They call it bullying, but it is so much more than that. I’m talking about a current trend of social ostracizing that is at the center of the new film, “Mean Girls.”
We had bullies when I was in school, back in the age of the dinosaurs according to my kids who never wanted to have their school experiences compared with mine, but it was never like it is today. We had the playground bully who pushed kids around until someone pushed back. Then they often abandoned their tactics and became more like just one of the kids.
Today, though, there is a real sense of meanness about the bullies that I don’t remember from my experience, or the experiences of my children. It’s no longer, “Get out of here, punk. I was here first.” Now it’s ugly, venomous personal attacks that are relentless in person and online. Now it is malicious attacks that are filmed and aired on YouTube.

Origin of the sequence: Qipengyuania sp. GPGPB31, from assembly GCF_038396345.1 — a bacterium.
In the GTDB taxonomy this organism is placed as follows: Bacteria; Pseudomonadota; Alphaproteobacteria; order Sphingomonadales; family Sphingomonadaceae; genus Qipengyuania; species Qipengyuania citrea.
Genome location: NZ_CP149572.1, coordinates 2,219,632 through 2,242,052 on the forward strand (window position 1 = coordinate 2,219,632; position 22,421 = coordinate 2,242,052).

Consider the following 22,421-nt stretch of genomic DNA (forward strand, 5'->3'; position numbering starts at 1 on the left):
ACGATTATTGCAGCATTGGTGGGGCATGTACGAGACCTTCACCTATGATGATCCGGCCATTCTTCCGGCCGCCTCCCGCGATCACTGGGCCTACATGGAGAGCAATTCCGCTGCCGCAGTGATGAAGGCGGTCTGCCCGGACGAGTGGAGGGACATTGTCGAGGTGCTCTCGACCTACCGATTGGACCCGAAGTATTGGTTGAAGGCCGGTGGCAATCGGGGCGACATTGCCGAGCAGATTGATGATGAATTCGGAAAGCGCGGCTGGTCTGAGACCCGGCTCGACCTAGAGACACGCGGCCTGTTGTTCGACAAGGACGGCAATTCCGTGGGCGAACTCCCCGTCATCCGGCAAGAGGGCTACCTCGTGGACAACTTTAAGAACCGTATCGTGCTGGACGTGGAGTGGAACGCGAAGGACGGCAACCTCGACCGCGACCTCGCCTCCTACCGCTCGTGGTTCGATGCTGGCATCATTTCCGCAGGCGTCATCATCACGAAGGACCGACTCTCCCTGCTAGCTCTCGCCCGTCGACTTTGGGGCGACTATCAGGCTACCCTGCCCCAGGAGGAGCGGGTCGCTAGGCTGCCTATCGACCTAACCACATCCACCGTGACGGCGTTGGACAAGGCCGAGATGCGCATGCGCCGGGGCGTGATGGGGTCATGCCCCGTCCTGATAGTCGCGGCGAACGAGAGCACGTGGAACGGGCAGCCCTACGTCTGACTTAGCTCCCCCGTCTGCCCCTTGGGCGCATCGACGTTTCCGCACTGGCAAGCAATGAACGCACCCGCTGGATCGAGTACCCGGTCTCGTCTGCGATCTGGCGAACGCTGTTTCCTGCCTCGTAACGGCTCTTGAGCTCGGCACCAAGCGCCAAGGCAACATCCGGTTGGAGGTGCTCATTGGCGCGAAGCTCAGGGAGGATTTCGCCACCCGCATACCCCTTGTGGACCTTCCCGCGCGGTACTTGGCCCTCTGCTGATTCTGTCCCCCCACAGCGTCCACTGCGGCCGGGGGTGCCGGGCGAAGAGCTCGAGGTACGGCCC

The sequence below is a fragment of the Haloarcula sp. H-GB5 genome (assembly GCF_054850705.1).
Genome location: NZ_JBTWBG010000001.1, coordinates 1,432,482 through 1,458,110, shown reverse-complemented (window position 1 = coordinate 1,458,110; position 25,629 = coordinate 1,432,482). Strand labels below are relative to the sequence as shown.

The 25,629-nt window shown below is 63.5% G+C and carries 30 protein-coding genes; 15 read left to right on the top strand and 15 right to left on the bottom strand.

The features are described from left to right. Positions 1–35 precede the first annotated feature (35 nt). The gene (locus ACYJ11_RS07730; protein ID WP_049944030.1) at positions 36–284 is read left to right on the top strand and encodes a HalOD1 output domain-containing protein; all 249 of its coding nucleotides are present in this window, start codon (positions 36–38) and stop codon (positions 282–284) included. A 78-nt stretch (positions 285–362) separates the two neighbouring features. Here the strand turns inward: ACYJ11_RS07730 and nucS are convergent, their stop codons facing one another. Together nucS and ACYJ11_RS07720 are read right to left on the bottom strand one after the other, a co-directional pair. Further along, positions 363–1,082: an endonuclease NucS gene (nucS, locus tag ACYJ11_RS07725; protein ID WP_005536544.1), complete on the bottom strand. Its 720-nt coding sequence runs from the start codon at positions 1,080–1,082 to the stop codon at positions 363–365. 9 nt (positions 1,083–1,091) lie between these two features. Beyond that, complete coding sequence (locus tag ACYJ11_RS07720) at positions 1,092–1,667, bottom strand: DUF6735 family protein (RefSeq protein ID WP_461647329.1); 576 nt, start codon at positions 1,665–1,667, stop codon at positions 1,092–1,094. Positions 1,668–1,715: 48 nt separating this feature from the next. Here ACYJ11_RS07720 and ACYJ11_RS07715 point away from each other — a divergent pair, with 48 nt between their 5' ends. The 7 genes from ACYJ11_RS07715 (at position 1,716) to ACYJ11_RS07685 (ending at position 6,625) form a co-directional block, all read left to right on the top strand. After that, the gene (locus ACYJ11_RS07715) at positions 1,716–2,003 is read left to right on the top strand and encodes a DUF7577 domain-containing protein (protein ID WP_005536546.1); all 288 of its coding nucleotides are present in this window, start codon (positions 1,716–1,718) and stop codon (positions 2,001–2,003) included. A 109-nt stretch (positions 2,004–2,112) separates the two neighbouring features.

What is happening with young people today is just a reflection of the meanness that seems to permeate the very air we breathe. We see it in politics. Oh, how we see it in politics. We see it in business, in sports, in social events and entertainment.
Is it any wonder that kids think it is okay to act the way they do?
In a recent commentary in Parade Magazine, Harlan Coben wrote about the cliques and social posturing in high school. He wrote, “Competition is a part of life. But I wish that we hadn’t wasted so much time and energy worrying and belittling and keeping score.”
What Coben was referring to was mild compared to what is in the movie, Mean Girls, but he offered a thought that applies in both cases. “No one has to fail so that I can succeed. In fact, maybe it is just the opposite. Maybe we are all on the same boat, and maybe we rise and sink as one.”
What has your experience been with bullies and/or cliques? What was your response?